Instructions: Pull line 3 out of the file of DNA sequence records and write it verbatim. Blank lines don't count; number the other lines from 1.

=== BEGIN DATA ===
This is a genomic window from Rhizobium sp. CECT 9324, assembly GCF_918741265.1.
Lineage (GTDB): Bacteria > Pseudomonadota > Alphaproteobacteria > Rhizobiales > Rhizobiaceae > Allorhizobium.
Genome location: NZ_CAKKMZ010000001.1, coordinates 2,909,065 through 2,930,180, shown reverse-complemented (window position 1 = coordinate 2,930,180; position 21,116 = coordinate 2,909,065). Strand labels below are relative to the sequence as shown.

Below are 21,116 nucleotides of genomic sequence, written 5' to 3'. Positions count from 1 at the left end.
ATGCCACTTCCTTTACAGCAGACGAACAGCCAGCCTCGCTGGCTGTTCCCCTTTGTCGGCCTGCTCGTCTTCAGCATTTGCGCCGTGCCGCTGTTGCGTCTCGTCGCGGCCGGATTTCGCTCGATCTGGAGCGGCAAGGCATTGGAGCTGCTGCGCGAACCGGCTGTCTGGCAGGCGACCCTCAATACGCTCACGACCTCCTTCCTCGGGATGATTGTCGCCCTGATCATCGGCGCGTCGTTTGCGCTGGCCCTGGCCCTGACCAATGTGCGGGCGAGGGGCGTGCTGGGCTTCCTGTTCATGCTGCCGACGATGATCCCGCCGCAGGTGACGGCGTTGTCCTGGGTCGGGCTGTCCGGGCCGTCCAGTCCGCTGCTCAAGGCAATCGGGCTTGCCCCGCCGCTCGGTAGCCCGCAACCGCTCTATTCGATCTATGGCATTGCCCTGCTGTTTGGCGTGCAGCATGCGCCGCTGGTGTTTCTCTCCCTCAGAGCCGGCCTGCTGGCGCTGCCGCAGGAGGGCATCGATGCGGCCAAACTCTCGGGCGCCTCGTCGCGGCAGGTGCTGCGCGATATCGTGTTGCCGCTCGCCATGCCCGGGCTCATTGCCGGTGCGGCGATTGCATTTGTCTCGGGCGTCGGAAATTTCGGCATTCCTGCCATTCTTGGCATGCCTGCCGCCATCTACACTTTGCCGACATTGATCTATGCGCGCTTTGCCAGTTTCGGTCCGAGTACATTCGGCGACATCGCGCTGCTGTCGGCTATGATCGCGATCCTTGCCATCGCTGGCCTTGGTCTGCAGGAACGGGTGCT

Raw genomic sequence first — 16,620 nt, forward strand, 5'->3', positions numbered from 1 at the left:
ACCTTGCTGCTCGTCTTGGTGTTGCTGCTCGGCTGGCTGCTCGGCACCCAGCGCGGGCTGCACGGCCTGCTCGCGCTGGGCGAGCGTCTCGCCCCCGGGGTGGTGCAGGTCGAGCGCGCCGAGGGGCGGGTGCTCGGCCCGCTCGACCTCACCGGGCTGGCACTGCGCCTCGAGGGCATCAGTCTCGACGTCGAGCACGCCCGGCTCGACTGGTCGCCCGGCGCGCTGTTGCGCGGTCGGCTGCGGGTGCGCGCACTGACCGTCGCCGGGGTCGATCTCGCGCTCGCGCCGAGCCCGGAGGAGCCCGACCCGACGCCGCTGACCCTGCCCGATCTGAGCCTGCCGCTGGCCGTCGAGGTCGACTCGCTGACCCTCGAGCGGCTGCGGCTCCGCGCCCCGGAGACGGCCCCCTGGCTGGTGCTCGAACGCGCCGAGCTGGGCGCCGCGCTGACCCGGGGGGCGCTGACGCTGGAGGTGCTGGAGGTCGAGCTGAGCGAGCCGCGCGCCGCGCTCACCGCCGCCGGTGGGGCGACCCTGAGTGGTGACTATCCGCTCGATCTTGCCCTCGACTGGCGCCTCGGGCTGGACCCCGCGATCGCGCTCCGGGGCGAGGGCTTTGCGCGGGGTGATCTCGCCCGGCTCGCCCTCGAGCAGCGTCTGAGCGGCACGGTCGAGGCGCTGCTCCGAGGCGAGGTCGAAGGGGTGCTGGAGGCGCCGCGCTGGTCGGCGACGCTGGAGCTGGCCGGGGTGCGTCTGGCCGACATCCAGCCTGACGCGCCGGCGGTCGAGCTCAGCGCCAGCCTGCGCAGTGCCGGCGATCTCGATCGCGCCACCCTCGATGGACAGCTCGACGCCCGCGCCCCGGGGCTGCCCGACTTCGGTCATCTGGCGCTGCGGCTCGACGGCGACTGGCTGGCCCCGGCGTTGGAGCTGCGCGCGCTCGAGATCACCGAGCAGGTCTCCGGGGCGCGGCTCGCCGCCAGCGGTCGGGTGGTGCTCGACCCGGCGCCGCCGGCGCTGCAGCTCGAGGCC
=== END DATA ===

Genome location: NZ_CAKKMZ010000001.1, coordinates 2,909,065 through 2,930,180, shown reverse-complemented (window position 1 = coordinate 2,930,180; position 21,116 = coordinate 2,909,065). Strand labels below are relative to the sequence as shown.